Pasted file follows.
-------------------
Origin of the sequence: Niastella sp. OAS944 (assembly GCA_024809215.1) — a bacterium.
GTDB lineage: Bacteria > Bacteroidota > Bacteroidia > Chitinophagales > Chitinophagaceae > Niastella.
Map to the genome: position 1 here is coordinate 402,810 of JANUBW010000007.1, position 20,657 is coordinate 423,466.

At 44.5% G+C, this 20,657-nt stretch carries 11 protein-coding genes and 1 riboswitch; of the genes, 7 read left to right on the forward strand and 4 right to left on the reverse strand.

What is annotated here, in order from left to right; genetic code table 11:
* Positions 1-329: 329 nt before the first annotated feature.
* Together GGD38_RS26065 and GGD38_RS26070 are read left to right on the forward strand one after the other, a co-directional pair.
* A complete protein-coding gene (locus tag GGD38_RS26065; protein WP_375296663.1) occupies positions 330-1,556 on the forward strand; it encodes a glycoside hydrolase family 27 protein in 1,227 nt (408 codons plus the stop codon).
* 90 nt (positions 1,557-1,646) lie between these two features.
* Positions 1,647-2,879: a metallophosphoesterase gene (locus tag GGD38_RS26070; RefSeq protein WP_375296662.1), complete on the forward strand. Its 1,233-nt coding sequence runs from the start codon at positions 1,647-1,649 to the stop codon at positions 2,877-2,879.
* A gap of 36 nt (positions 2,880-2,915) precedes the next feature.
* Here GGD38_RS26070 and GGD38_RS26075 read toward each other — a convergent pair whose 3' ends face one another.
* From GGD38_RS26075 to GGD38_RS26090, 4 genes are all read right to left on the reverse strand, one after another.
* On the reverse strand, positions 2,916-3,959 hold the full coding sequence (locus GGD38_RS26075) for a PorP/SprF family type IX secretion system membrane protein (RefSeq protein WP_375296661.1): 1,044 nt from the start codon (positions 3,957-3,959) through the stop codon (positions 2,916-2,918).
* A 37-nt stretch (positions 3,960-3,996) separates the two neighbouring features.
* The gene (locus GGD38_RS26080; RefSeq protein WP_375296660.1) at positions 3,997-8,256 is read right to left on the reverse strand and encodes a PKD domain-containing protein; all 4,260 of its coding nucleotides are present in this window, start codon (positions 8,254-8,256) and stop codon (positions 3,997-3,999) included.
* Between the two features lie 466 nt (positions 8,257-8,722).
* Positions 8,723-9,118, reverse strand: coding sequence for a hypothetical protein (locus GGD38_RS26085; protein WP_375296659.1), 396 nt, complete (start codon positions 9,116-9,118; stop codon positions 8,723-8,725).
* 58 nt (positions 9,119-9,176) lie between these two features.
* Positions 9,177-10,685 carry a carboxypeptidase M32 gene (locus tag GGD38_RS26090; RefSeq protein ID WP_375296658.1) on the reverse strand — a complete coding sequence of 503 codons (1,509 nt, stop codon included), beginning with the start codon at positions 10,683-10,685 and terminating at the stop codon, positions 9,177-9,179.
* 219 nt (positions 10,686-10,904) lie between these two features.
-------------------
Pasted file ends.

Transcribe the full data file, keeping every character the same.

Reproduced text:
Origin of the sequence: Niastella sp. OAS944 (assembly GCA_024809215.1) — a bacterium.
GTDB lineage: Bacteria > Bacteroidota > Bacteroidia > Chitinophagales > Chitinophagaceae > Niastella.
Map to the genome: position 1 here is coordinate 402,810 of JANUBW010000007.1, position 20,657 is coordinate 423,466.

At 44.5% G+C, this 20,657-nt stretch carries 11 protein-coding genes and 1 riboswitch; of the genes, 7 read left to right on the forward strand and 4 right to left on the reverse strand.

What is annotated here, in order from left to right; genetic code table 11:
* Positions 1-329: 329 nt before the first annotated feature.
* Together GGD38_RS26065 and GGD38_RS26070 are read left to right on the forward strand one after the other, a co-directional pair.
* A complete protein-coding gene (locus tag GGD38_RS26065; protein WP_375296663.1) occupies positions 330-1,556 on the forward strand; it encodes a glycoside hydrolase family 27 protein in 1,227 nt (408 codons plus the stop codon).
* 90 nt (positions 1,557-1,646) lie between these two features.
* Positions 1,647-2,879: a metallophosphoesterase gene (locus tag GGD38_RS26070; RefSeq protein WP_375296662.1), complete on the forward strand. Its 1,233-nt coding sequence runs from the start codon at positions 1,647-1,649 to the stop codon at positions 2,877-2,879.
* A gap of 36 nt (positions 2,880-2,915) precedes the next feature.
* Here GGD38_RS26070 and GGD38_RS26075 read toward each other — a convergent pair whose 3' ends face one another.
* From GGD38_RS26075 to GGD38_RS26090, 4 genes are all read right to left on the reverse strand, one after another.
* On the reverse strand, positions 2,916-3,959 hold the full coding sequence (locus GGD38_RS26075) for a PorP/SprF family type IX secretion system membrane protein (RefSeq protein WP_375296661.1): 1,044 nt from the start codon (positions 3,957-3,959) through the stop codon (positions 2,916-2,918).
* A 37-nt stretch (positions 3,960-3,996) separates the two neighbouring features.
* The gene (locus GGD38_RS26080; RefSeq protein WP_375296660.1) at positions 3,997-8,256 is read right to left on the reverse strand and encodes a PKD domain-containing protein; all 4,260 of its coding nucleotides are present in this window, start codon (positions 8,254-8,256) and stop codon (positions 3,997-3,999) included.
* Between the two features lie 466 nt (positions 8,257-8,722).
* Positions 8,723-9,118, reverse strand: coding sequence for a hypothetical protein (locus GGD38_RS26085; protein WP_375296659.1), 396 nt, complete (start codon positions 9,116-9,118; stop codon positions 8,723-8,725).
* 58 nt (positions 9,119-9,176) lie between these two features.
* Positions 9,177-10,685 carry a carboxypeptidase M32 gene (locus tag GGD38_RS26090; RefSeq protein ID WP_375296658.1) on the reverse strand — a complete coding sequence of 503 codons (1,509 nt, stop codon included), beginning with the start codon at positions 10,683-10,685 and terminating at the stop codon, positions 9,177-9,179.
* 219 nt (positions 10,686-10,904) lie between these two features.